Suicide Booths are booths found on nearly every street in the year 3000. They are roughly the same size as a phone booth. When in use, a sign above the entrance lights up. They showcase the light attitude towards death in the 31st century.
Suicide booths were invented somewhere between 2006 and 2008. Since 2008, America's most important brand of suicide booths is Stop'n'Drop. Stop'n'Drop suicide booths have two modes of death: "quick and painless" and "slow and horrible", which is apparently synonymous with "collect call", and "clumsy bludgeoning". A suicide in a suicide booth usually costs 25 cents.
- Suicide booths give receipts for suicides even though the person dies.
- Fry met Bender after mistaking a suicide booth for a phone booth. Bender attempted to use the booth to kill himself after he realized that all the metal he was bending was to be used in suicide booths.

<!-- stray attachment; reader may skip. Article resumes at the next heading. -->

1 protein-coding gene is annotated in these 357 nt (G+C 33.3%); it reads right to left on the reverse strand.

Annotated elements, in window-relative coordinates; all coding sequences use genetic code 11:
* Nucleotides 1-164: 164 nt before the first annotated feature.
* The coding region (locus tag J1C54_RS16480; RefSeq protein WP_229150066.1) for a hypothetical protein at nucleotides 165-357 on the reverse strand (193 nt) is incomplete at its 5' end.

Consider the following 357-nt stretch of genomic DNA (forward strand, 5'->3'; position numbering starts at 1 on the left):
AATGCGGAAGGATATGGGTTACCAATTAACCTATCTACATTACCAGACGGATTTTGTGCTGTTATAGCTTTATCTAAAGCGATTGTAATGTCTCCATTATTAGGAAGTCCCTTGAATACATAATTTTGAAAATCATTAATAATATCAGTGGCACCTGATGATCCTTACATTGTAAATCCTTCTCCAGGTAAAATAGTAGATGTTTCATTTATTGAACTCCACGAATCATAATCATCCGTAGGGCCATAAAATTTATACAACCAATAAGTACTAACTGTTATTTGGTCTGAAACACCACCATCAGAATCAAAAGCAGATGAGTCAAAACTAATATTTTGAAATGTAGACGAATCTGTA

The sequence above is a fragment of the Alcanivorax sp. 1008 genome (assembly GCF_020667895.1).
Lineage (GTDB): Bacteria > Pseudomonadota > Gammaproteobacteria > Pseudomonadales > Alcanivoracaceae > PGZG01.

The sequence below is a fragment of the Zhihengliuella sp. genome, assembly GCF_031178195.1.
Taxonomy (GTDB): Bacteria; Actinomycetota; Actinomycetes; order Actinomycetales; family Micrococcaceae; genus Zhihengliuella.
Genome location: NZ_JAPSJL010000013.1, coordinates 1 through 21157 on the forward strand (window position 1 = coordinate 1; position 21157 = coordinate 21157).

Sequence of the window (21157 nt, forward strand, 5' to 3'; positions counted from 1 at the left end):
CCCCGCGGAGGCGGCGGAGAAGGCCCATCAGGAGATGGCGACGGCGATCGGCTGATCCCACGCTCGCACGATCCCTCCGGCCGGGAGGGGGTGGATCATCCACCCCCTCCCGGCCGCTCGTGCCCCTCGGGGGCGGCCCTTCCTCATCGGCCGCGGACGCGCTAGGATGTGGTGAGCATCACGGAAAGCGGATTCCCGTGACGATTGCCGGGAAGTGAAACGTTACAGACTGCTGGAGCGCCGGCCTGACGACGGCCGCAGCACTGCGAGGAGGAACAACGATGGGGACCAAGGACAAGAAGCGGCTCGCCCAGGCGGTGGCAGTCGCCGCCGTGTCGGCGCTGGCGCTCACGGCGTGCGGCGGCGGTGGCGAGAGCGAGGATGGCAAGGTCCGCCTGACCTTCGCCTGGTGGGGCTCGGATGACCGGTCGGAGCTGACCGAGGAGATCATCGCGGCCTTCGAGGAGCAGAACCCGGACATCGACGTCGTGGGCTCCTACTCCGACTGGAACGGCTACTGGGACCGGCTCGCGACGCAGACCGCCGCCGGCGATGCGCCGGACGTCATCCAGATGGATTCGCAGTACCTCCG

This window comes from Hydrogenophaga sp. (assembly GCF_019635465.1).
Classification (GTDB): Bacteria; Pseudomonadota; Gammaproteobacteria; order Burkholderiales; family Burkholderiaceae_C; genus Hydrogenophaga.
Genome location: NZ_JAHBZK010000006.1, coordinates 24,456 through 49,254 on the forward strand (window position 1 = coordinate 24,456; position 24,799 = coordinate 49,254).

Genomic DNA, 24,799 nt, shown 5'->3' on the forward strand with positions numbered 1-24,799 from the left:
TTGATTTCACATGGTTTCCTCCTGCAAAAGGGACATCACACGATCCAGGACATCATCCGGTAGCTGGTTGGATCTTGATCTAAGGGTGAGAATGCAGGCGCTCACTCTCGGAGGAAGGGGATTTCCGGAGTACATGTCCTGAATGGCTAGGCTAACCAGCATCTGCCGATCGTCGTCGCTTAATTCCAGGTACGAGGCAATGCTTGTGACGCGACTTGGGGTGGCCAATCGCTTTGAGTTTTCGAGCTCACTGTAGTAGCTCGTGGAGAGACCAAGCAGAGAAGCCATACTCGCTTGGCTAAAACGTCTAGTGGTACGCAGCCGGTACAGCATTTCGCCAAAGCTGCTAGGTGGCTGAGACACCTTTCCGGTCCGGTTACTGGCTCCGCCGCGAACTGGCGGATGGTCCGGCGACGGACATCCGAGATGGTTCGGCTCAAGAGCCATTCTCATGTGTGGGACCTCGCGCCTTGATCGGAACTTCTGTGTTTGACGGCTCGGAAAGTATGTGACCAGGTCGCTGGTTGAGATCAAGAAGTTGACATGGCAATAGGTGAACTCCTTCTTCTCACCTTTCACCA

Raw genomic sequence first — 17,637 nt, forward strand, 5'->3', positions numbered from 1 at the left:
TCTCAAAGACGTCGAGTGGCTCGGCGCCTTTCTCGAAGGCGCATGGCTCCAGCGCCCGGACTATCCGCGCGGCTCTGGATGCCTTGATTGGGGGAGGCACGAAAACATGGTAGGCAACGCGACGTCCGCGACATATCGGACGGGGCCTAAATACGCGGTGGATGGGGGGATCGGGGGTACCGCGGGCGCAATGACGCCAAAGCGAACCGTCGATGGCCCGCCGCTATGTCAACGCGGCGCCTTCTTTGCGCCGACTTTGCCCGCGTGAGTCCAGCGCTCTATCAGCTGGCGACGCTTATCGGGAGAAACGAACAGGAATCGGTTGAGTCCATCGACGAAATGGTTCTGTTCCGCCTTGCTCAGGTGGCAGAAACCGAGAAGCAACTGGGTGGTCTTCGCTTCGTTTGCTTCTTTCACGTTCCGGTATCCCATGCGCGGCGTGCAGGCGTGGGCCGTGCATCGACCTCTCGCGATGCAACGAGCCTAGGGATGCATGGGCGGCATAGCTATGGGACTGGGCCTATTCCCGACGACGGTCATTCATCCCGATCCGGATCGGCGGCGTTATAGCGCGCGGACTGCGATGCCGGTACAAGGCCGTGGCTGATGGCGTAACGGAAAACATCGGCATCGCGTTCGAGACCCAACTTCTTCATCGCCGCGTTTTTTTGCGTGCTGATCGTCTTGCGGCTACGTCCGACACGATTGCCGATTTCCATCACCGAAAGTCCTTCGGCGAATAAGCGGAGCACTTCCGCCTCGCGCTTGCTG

- In 2017, a euthanasia enthusiast invented a real world suicide machine which used liquid nitrogen to kill you.
- In a contrast to the first episode of Futurama, Bender steps into an actual phone booth in "Lethal Inspection", which Hermes Conrad mistakes for a Suicide booth, Hermes is both surprised and impressed by the phone booth, and proceeds to throw his cell phone away.
- The same happens in "Bender's Big Score" when Bender decides to kill himself after losing Fry in the year 2000 when tasked by the scammers to go back in time and kill Fry. After realizing that it was a phone booth, Bender remarks: "What kind of horrible suicide-free time is this?"
- Suicide Booths appear in "Futurama: The Game" during the New New York Levels. The player can in fact make Fry interact with the object, unsurprisingly causing immediate death.
- "Space Pilot 3000"
- "Fry and the Slurm Factory" (Cameo)
- "Xmas Story" (mentioned only)
- "The Lesser of Two Evils" (mentioned only)
- "Mother's Day"
- "Lethal Inspection" (mentioned only)
- "Ghost in the Machines"